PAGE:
Plan for tech use throughout the season.
When I think about next year, I know I’ll use in-season satellite imagery. I’ll also use the R7® Field Monitoring Tool to look closely at how fields performed this year, the practices I want to keep for next year and the changes I want to make. Abandoning a planned input decision, for me, is not ever going to be farm-wide. It’s going to be made field-by-field, based on the knowledge we have about that crop, the environment, and what the field can and cannot do. Technology aids us greatly in determining these factors.
In the past, we factored a lot of gut feelings into our decision-making process. The knowledge and insights that technology tools bring not only help me make more informed decisions; they also allow me to sleep better at night. That’s a big deal.

Capturing Maximum ROI

Answer Plot®
Research Team
Marker-assisted breeding technology has dramatically increased the speed of developing new hybrids with improved yields and stress tolerance. This novel breeding process involves testing a small chip removed from the seed coat and endosperm to select seeds with specific genes and traits, drastically shortening the development period.

The question is: Are you reaping the benefits of these new hybrids and varieties as soon as they become available?

"Over the last several years, we’ve seen up to 5- to 6-bushel-per-acre yield increases with many new hybrids as compared to the current elite hybrids," says Brad Miller, region product manager, WinField. "Farmers need to capitalize on these gains as soon as possible or they’re losing out on yield."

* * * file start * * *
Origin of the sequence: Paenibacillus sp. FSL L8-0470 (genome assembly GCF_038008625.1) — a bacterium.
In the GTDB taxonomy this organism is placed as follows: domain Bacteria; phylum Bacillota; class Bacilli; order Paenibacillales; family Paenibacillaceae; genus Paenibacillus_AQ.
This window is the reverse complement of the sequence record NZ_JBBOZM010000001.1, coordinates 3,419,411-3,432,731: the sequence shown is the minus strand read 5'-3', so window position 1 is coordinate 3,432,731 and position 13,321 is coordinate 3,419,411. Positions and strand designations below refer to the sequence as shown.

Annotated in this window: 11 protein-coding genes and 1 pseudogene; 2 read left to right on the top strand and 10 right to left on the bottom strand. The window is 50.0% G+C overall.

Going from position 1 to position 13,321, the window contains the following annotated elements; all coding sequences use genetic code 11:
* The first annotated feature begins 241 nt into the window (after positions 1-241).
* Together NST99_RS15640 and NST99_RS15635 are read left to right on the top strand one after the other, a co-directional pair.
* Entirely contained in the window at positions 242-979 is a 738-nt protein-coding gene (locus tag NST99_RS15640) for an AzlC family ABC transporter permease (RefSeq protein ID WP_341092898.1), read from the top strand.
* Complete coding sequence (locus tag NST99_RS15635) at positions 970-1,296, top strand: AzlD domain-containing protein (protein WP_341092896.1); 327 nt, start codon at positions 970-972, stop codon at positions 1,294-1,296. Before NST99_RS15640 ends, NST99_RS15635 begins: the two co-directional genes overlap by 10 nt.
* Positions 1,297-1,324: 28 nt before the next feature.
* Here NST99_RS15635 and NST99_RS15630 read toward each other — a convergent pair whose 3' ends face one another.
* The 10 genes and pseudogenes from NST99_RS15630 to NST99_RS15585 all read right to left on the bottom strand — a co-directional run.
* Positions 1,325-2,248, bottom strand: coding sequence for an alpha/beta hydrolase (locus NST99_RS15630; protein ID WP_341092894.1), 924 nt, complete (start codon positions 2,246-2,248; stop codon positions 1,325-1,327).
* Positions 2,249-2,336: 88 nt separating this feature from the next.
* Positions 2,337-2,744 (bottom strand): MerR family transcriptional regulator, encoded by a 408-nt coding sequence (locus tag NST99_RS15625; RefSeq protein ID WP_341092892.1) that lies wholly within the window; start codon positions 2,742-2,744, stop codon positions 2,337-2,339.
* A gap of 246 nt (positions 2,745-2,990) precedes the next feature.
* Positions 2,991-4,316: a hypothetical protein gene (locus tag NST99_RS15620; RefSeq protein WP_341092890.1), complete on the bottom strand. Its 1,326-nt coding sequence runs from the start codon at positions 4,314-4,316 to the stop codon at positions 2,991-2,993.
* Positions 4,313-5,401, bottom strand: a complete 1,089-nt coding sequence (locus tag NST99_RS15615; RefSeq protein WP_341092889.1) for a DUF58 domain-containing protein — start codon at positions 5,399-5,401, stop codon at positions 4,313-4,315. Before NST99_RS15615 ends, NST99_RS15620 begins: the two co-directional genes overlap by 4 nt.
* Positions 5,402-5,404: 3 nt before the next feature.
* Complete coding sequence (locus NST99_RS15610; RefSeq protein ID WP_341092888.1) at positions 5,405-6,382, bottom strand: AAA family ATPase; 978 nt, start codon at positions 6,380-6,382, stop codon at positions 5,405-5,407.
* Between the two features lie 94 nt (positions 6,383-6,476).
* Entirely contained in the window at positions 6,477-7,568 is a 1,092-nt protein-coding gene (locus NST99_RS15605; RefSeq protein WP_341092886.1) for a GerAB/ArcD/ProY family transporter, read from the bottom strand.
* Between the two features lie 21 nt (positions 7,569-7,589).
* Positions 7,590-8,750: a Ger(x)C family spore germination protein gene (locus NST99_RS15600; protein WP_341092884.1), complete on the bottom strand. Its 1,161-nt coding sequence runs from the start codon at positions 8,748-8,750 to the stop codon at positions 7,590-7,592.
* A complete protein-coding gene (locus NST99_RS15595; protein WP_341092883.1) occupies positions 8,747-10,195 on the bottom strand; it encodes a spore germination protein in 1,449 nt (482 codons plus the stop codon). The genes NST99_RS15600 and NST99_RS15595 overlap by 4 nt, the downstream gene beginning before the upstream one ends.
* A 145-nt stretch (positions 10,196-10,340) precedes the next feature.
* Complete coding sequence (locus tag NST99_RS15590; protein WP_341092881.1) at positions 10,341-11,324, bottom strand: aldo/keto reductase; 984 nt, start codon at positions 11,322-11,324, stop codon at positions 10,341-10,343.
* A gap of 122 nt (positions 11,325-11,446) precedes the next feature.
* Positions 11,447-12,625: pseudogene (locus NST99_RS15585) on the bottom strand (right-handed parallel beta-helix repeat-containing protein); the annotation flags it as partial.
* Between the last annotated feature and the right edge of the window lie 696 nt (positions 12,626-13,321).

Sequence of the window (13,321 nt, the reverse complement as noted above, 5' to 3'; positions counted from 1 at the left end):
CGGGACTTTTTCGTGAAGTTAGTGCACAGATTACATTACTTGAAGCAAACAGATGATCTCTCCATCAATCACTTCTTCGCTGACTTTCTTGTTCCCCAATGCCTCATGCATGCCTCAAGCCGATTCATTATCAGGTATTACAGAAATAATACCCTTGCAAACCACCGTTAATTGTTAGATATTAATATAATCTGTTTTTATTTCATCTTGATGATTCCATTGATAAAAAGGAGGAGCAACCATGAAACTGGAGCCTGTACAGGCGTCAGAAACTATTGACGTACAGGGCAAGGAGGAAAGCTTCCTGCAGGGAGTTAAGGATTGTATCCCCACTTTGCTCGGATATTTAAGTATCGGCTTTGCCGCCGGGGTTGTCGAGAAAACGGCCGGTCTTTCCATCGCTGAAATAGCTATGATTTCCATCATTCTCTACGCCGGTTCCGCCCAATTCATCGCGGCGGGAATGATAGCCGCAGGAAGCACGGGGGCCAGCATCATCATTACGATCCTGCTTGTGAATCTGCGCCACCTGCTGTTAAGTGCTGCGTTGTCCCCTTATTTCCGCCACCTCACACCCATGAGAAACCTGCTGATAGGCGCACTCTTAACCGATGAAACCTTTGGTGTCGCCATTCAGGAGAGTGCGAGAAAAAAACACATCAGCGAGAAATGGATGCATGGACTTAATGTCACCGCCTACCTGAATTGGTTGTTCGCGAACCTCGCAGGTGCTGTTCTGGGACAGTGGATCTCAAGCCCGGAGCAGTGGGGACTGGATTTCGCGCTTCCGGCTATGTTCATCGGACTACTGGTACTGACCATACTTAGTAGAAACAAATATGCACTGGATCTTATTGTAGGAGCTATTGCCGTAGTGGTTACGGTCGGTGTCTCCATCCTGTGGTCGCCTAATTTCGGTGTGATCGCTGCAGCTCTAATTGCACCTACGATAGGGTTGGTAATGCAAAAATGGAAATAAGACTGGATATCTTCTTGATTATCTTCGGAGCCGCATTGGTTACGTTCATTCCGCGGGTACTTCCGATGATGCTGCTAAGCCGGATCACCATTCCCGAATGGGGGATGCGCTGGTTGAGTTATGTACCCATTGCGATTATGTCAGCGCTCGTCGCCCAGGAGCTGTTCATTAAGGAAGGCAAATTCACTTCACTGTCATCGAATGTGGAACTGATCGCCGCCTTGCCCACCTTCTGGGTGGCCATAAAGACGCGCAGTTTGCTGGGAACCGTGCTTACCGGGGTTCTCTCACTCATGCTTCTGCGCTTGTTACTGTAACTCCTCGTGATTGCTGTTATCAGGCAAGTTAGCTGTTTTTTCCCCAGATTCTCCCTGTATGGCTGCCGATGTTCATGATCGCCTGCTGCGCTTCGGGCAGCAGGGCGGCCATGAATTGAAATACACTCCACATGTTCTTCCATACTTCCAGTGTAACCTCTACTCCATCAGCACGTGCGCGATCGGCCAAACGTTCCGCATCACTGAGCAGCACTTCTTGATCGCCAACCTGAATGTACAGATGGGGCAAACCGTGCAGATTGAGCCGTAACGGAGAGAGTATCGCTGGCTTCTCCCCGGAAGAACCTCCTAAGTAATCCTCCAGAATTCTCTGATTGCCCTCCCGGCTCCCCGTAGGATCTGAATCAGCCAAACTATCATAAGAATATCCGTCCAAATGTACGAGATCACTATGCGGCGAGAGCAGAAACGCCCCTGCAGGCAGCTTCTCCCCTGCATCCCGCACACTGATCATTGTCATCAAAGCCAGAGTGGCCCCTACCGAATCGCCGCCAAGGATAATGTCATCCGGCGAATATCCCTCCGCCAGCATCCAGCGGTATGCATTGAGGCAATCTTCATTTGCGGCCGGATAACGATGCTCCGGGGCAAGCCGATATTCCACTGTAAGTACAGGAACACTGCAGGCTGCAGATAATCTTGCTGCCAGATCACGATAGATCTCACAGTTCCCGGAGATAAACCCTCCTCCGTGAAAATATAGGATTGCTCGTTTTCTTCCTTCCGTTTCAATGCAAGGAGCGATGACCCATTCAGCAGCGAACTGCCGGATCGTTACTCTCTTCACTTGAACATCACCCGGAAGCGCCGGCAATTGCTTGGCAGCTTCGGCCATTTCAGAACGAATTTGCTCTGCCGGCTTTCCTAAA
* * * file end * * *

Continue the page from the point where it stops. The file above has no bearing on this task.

A primary reason why you can confidently plant new genetics in a shorter period of time is the management information gleaned through the Answer Plot® program.

"Our Answer Plot® research includes numerous replicated trials for statistical accuracy and a high level of confidence in our data," Miller notes. "Through this research, we develop key insights about the right management practices, such as plant populations, soil types, plant nutrition and other factors that will help farmers capture maximum yield potential the first year they plant new products."

"Farmers are going to have approximately the same cost per acre for seed, whether they’re buying products that came out this year or four years ago," Miller notes. "However, sticking with an older hybrid with less yield potential than new releases for several years could cost that farmer 15 to 20 bushels per acre in lost yield during that time.

"WinField agronomists have the tools to help you take advantage of new seed technology as soon as it’s available and capture maximum return on your seed investment,” he adds.

Review the CROPLAN® 2015 Seed Guide for more information on new hybrids and varieties for the coming season to optimize your yield success and potential ROI.

1 Data from 136 Answer Plot® locations.
2 Results may vary. Because of factors outside of Winfield Solutions’ control, such as weather, product application and any other factors, results to be obtained, including but not limited to yields, financial performance or profits, cannot be predicted or guaranteed by Winfield.